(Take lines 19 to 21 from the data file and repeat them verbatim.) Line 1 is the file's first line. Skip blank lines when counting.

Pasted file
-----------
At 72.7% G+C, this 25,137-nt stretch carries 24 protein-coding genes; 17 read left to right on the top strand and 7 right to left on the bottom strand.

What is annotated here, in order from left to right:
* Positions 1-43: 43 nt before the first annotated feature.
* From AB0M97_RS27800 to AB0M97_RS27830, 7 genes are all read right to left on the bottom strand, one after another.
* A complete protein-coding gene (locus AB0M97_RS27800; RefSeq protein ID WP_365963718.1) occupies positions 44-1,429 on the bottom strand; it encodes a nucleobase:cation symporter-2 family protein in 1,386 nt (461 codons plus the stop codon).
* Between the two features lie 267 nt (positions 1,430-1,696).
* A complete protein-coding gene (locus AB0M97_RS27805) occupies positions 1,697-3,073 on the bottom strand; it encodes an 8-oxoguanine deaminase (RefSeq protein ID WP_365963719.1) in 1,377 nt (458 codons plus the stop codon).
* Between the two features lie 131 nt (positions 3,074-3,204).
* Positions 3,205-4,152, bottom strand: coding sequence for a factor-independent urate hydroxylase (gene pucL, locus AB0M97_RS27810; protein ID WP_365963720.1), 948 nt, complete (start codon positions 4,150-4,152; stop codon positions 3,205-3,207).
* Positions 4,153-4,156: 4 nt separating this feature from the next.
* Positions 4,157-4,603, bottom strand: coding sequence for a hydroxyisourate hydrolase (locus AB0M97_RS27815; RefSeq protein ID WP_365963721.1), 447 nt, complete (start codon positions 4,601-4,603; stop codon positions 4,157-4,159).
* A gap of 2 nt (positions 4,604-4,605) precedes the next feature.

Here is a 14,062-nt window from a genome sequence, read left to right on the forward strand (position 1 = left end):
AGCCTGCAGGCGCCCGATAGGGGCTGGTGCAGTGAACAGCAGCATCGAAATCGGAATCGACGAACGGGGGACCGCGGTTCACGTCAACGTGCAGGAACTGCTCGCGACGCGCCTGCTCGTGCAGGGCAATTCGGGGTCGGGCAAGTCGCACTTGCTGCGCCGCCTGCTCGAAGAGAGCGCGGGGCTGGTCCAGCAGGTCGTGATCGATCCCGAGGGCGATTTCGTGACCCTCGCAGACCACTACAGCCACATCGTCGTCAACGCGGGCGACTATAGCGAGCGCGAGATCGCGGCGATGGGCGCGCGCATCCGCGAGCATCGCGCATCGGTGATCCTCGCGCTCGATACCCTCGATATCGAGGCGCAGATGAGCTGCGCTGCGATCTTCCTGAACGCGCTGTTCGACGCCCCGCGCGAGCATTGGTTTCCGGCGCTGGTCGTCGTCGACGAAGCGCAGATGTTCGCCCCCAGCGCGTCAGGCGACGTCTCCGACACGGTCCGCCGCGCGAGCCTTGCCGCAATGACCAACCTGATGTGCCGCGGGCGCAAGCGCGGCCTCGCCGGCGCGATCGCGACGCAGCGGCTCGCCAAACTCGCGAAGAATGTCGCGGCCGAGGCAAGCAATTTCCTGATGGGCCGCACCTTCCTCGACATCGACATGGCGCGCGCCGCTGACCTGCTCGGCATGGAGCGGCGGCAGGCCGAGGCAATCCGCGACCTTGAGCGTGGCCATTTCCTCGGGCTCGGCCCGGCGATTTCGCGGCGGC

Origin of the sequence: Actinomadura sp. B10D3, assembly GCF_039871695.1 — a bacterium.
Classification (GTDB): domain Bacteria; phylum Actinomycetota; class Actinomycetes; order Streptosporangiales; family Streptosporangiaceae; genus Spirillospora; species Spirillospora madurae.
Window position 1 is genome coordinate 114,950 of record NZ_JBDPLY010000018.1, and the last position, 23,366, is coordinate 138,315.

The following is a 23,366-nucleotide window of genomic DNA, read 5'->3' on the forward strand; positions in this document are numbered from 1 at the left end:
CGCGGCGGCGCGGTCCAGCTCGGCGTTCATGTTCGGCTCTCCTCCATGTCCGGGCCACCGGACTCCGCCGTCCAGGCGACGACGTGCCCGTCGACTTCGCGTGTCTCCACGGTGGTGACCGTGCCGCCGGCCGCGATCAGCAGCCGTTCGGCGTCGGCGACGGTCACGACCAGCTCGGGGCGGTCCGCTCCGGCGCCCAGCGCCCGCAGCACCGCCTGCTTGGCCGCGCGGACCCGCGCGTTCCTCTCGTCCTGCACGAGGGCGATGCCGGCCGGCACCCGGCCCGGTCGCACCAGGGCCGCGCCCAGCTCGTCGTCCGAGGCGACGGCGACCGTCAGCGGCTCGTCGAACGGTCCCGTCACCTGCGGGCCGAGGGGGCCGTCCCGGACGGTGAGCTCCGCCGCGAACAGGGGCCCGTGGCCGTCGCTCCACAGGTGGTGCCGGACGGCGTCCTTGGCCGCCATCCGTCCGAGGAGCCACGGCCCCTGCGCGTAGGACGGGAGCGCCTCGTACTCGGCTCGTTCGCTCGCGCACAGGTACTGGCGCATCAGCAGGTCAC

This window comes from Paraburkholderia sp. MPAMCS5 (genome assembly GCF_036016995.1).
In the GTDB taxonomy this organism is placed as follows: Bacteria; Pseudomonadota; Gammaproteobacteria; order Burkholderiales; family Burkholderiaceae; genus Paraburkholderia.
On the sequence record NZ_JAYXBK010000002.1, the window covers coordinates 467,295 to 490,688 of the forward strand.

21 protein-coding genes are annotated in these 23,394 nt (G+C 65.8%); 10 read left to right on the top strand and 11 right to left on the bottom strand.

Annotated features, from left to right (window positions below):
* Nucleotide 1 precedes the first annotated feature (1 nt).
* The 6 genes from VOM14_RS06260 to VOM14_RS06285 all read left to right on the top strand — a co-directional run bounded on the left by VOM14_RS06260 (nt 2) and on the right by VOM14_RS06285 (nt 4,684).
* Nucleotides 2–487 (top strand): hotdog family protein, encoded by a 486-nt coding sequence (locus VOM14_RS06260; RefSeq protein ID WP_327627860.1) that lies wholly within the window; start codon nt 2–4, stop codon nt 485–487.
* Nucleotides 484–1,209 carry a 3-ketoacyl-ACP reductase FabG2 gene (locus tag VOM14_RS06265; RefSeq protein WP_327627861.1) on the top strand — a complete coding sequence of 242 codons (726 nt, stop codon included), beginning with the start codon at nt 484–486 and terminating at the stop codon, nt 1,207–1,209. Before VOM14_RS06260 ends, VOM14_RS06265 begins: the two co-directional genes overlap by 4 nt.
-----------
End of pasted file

CGCGGCGGCGCGGTCCAGCTCGGCGTTCATGTTCGGCTCTCCTCCATGTCCGGGCCACCGGACTCCGCCGTCCAGGCGACGACGTGCCCGTCGACTTCGCGTGTCTCCACGGTGGTGACCGTGCCGCCGGCCGCGATCAGCAGCCGTTCGGCGTCGGCGACGGTCACGACCAGCTCGGGGCGGTCCGCTCCGGCGCCCAGCGCCCGCAGCACCGCCTGCTTGGCCGCGCGGACCCGCGCGTTCCTCTCGTCCTGCACGAGGGCGATGCCGGCCGGCACCCGGCCCGGTCGCACCAGGGCCGCGCCCAGCTCGTCGTCCGAGGCGACGGCGACCGTCAGCGGCTCGTCGAACGGTCCCGTCACCTGCGGGCCGAGGGGGCCGTCCCGGACGGTGAGCTCCGCCGCGAACAGGGGCCCGTGGCCGTCGCTCCACAGGTGGTGCCGGACGGCGTCCTTGGCCGCCATCCGTCCGAGGAGCCACGGCCCCTGCGCGTAGGACGGGAGCGCCTCGTACTCGGCTCGTTCGCTCGCGCACAGGTACTGGCGCATCAGCAGGTCAC

This window comes from Paraburkholderia sp. MPAMCS5 (genome assembly GCF_036016995.1).
In the GTDB taxonomy this organism is placed as follows: Bacteria; Pseudomonadota; Gammaproteobacteria; order Burkholderiales; family Burkholderiaceae; genus Paraburkholderia.